The United States’ war on terrorism has had little effect so far on companies’ offshore outsourcing decisions, but CIOs continue to beef up business continuity plans for their offshore operations.
Tandy Gold, a former offshore program manager for a large Northeast bank and founder of an offshore interest group of Fortune 100 companies, says IT executives are monitoring security very closely. But for the most part, it still is business as usual.
“Experienced offshore managers will tell you that 9/11 happened here, not in India. So the days of associating safety with geography are behind us,” Gold says. The key, she adds, is knowing up front how to manage risk and understanding that cities in India have different levels of stability. Most large companies “have sophisticated redundancies. One financial services firm has data moved regularly in three places across India as well as another three in Europe,” she says.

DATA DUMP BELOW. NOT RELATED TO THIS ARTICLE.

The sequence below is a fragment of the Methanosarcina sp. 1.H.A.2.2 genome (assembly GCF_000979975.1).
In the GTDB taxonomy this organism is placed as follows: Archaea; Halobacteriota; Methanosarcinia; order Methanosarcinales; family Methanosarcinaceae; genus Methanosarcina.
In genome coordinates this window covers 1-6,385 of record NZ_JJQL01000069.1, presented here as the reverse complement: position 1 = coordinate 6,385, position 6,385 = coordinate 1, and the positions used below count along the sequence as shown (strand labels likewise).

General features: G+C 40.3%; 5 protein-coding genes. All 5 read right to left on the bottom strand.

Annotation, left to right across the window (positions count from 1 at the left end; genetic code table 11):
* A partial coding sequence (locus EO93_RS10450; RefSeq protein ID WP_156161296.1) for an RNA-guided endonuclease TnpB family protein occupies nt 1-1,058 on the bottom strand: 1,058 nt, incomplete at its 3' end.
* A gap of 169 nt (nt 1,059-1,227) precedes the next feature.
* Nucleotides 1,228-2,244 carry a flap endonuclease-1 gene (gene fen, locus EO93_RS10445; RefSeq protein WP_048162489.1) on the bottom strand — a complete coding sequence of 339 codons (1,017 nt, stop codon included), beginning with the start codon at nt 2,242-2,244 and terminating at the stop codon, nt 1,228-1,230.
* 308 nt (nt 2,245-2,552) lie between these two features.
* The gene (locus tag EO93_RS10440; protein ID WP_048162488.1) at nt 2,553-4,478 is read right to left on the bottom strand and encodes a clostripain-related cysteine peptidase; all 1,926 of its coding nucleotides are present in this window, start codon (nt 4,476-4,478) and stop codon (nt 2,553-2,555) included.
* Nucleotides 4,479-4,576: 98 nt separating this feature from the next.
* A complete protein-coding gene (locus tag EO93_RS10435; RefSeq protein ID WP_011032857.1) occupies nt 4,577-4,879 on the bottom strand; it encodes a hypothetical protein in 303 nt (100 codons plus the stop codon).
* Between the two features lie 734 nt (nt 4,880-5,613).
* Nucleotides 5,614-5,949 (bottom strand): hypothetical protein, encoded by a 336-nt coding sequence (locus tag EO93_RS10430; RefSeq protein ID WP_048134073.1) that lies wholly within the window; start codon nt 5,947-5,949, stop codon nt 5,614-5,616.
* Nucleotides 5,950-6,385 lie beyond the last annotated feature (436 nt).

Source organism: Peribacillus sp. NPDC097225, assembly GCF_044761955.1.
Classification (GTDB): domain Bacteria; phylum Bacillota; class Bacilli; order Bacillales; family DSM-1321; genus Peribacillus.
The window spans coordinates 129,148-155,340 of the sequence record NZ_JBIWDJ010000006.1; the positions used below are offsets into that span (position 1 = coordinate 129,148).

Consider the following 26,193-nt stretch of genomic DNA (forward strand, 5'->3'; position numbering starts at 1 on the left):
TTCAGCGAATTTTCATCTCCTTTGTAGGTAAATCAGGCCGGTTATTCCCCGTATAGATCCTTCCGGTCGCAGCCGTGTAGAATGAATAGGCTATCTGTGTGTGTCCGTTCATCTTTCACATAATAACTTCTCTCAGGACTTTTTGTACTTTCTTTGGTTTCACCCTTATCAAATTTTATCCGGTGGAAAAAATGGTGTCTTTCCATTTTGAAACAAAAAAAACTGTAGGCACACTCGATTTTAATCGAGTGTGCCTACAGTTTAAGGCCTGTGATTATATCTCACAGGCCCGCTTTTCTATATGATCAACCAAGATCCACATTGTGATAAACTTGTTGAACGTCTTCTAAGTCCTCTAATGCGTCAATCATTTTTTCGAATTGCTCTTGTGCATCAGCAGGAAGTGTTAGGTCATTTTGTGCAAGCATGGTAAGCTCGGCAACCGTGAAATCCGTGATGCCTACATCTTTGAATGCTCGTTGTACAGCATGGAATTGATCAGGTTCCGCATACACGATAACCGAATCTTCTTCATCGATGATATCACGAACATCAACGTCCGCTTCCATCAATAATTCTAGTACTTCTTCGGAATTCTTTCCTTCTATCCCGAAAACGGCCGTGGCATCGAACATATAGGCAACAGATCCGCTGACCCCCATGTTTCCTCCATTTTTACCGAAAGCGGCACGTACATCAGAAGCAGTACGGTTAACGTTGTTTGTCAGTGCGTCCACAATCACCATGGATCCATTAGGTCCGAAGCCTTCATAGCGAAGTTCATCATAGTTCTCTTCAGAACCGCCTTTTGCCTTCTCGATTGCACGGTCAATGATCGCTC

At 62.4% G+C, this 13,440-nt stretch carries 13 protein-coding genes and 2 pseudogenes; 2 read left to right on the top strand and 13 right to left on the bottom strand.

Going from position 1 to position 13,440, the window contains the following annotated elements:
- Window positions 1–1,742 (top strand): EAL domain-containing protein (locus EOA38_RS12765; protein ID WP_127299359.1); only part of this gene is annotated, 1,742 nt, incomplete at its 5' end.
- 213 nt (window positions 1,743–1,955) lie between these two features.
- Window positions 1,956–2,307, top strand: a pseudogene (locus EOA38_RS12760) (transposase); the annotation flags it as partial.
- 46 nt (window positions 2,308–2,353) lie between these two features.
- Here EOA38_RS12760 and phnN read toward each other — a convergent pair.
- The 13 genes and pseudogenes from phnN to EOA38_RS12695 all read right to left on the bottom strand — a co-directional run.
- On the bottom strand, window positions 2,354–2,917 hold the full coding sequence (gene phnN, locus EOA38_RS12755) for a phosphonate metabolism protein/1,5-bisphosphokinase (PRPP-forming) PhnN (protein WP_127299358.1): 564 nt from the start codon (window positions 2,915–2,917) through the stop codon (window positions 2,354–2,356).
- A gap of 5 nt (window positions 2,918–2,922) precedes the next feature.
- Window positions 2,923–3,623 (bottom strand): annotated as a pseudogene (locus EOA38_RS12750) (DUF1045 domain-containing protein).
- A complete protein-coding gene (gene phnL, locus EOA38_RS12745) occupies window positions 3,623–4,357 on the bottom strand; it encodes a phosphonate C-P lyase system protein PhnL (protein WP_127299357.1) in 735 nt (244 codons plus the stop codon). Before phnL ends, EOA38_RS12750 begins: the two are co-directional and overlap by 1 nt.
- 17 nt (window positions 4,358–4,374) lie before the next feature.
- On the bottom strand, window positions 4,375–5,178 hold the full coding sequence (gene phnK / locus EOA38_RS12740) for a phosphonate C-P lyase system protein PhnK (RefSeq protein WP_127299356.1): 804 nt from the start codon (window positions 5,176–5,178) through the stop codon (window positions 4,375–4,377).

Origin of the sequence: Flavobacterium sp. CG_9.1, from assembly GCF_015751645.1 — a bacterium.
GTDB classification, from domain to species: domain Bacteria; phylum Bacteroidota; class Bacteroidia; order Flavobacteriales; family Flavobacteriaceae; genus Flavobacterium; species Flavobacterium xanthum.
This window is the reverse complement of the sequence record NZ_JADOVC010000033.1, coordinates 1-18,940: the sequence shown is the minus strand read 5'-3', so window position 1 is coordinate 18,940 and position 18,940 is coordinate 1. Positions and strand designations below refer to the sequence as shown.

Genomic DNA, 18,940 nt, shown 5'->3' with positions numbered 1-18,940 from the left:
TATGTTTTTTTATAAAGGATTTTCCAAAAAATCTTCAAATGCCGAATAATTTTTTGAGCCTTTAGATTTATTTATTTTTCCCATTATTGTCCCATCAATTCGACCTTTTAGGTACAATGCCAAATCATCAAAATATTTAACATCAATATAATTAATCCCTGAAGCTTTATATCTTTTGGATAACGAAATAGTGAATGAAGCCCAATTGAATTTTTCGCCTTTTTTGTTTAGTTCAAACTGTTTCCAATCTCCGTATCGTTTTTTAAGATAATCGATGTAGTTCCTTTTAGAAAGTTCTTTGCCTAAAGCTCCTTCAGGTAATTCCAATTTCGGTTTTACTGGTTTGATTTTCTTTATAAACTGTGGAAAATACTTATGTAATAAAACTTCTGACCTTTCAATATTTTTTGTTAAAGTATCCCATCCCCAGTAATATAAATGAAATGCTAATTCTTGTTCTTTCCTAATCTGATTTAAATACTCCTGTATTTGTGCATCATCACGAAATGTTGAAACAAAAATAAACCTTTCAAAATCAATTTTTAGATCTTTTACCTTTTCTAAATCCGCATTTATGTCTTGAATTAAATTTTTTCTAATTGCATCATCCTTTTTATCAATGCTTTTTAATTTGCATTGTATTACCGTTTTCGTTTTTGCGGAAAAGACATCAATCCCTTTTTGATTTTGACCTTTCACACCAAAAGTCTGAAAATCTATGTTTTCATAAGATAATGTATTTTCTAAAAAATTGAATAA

Tensions between India and Pakistan caused a delay in some deals, says Meta Group analyst Dean Davison, adding that the conflict forced some offshore vendors to bolster their disaster recovery plans. That could happen again. (Leaders for both nations said in May that they would improve relations.)